CLEVELAND — You're probably among thousands across Ohio receiving fraudulent phone calls claiming a virus is threatening your computer or warning of serious problems involving your social security account.
While many instantly recognize a scam, thousands of others are falling victim to a relentless effort by fraudsters who succeed in swindling thousands of dollars from victims tricked by persuasive and often threatening messages.
Last year, we found similar scams hit 718,000 victims across the country and fleeced victims out of $44.8 million.
So who's behind it and how does it really work?
Our investigation uncovered how a 54-year-old disabled man in Westlake went from being victimized to cracking a nationwide scam.
In this case, the victim was swindled out of $23,000 after receiving a call claiming a virus had infected his computer and required immediate repairs.
It was all a lie, but scammers managed to take control of the computer and eventually his bank account.
Ultimately, a caregiver alerted Westlake police, who are being credited with leading federal investigators to crack a nationwide scam that included not only bogus computer repairs, but also threats to others by deceiving them into believing their social security was at risk.
Our investigation gathered police reports, federal investigative records and court documents that reveal who's behind it and how it worked.
They led us to a call center in India where thousands of calls are placed to Ohio and across the country every day.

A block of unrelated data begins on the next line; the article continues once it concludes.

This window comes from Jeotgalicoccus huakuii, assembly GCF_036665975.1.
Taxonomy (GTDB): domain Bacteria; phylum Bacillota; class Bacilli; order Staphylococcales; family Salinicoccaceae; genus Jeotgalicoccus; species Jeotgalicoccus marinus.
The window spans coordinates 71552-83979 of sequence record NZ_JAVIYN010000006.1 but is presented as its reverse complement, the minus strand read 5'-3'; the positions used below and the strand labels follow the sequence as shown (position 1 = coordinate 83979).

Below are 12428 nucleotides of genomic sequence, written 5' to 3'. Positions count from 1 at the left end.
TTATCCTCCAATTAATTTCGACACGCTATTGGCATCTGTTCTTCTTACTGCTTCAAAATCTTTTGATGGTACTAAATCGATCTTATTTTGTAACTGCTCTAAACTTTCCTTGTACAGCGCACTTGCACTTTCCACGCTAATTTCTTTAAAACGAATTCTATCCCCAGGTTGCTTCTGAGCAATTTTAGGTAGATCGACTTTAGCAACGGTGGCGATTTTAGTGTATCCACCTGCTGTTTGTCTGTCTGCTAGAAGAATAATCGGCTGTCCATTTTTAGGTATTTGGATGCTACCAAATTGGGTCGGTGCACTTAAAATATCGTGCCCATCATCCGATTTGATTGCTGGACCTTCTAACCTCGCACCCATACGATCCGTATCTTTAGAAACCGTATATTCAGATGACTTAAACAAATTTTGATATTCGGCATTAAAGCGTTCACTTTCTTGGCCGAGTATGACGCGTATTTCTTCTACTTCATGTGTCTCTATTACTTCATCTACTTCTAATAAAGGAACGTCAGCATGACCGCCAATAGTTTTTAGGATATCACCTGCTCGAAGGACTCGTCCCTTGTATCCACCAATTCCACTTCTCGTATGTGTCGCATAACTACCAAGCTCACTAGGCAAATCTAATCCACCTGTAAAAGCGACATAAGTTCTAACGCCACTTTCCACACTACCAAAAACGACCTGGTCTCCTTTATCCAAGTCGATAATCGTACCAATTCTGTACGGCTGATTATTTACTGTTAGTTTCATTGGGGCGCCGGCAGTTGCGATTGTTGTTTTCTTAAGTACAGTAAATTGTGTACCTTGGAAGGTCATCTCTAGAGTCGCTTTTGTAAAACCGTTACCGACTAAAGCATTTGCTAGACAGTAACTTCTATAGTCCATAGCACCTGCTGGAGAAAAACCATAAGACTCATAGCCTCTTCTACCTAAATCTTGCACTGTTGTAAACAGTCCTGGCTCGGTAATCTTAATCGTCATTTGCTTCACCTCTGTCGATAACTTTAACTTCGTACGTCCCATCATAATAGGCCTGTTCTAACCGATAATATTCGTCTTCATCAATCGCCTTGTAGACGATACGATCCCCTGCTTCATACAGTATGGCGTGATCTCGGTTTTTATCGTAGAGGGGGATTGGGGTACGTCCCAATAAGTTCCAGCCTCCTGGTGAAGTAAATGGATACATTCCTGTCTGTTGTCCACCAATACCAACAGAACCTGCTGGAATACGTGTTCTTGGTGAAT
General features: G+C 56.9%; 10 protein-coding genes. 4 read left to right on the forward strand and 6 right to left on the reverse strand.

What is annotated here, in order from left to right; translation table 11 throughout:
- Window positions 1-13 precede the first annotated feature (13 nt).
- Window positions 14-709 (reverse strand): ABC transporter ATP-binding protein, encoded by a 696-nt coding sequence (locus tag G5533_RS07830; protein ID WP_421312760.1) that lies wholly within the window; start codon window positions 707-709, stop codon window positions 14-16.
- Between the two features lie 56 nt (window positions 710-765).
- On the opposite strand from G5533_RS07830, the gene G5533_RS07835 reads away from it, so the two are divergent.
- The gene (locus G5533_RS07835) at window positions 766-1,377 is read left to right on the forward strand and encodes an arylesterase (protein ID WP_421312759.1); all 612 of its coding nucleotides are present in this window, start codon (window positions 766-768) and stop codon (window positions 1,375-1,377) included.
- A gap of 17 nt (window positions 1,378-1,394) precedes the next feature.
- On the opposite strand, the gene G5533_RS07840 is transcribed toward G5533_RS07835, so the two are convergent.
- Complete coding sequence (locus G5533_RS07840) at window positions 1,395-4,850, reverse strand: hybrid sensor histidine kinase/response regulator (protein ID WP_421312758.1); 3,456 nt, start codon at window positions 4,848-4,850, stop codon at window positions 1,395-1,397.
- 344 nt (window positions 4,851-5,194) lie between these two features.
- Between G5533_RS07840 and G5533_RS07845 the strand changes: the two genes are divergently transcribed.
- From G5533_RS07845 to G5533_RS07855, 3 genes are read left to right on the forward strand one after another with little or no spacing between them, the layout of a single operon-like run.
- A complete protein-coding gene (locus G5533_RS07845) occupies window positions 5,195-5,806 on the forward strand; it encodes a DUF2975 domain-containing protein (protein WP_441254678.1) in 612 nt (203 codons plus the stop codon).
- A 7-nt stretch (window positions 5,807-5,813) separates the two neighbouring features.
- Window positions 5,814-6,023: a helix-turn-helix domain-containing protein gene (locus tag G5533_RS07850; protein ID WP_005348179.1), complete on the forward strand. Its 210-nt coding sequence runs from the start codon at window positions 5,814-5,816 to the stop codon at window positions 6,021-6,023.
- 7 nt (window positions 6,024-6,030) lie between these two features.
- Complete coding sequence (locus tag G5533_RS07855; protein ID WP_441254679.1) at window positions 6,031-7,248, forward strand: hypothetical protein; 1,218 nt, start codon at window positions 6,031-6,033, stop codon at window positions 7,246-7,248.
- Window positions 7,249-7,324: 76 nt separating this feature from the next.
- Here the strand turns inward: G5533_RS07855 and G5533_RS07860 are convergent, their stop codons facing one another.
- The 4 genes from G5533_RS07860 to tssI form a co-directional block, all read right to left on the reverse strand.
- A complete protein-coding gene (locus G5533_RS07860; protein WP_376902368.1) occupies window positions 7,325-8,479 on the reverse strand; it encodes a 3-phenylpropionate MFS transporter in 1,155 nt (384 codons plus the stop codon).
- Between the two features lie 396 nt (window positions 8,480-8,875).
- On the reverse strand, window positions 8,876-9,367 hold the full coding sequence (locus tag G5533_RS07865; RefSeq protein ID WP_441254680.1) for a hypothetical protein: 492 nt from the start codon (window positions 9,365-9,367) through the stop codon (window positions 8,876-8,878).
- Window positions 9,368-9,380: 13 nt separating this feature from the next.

In the Westlake case, court documents reveal call center phone numbers are changed to appear as if they are local.
The victim was instructed to wrap $10,000 in "bubble wrap and foil" to avoid detection, then ship it to an address in South Carolina.
But police were waiting, and arrested 35-year-old Mehulkumar Patel and his wife when the shipment arrived.
Federal prosecutors pieced together a nationwide scam involving at least 60 victims and nearly $500,000 in losses as a result of the Westlake case.
"Their work was vital to the success of the federal case," said Assistant U.S. Attorney Jolee Porter.
Patel and his wife pleaded guilty after profiting from the scam by enjoying expensive trips to New York City and Disney theme parks in Orlando, expensive jewelry, a big screen TV and a new car.
But other, similar scams continue to bombard unsuspecting Ohioans.
Last month, a Cleveland Heights victim was taken for $4,000.
A check of a Better Business Bureau "Scamtracker" reveals dozens more.
One potential victim told us he "gets five or six calls a day" from scammers claiming there are serious problems with his social security account and he would need to repay funds.
In some cases, calls can be spoofed, changing the number the call is coming from to appear like it's originating from a local number.
To combat the explosion in government imposter scams, the Social Security Administration Office of the Inspector General is launching "Slam The Scam Day" March 4 to raise public awareness.
"The Social Security Administration will never call you out of the blue about your account," warns Monica Vaca, Associate Director of the FTC's Consumer Protection Division.
Both the AARP and Better Business Bureau have issued similar warnings and valuable advice on how to recognize and prevent becoming a victim.